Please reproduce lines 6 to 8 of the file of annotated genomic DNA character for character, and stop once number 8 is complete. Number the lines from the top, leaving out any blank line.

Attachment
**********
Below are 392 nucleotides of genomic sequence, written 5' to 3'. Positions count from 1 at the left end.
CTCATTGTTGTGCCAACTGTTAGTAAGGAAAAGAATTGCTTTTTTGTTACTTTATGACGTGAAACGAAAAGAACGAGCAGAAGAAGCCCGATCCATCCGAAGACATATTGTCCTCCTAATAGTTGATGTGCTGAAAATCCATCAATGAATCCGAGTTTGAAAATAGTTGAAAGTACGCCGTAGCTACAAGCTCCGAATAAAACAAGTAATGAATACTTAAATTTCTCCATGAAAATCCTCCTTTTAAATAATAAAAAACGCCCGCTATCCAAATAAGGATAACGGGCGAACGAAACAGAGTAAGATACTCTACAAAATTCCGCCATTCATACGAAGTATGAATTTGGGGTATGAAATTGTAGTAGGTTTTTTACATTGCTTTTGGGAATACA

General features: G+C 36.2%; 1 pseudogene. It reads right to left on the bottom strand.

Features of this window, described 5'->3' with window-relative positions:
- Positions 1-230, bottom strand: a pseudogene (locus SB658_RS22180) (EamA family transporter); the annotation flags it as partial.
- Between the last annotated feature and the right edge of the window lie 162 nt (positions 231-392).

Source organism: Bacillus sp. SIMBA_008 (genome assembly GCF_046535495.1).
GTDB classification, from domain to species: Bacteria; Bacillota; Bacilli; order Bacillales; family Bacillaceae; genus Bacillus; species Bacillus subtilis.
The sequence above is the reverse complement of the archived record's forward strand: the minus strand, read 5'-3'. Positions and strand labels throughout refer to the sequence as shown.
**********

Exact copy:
- Between the last annotated feature and the right edge of the window lie 162 nt (positions 231-392).

Source organism: Bacillus sp. SIMBA_008 (genome assembly GCF_046535495.1).
GTDB classification, from domain to species: Bacteria; Bacillota; Bacilli; order Bacillales; family Bacillaceae; genus Bacillus; species Bacillus subtilis.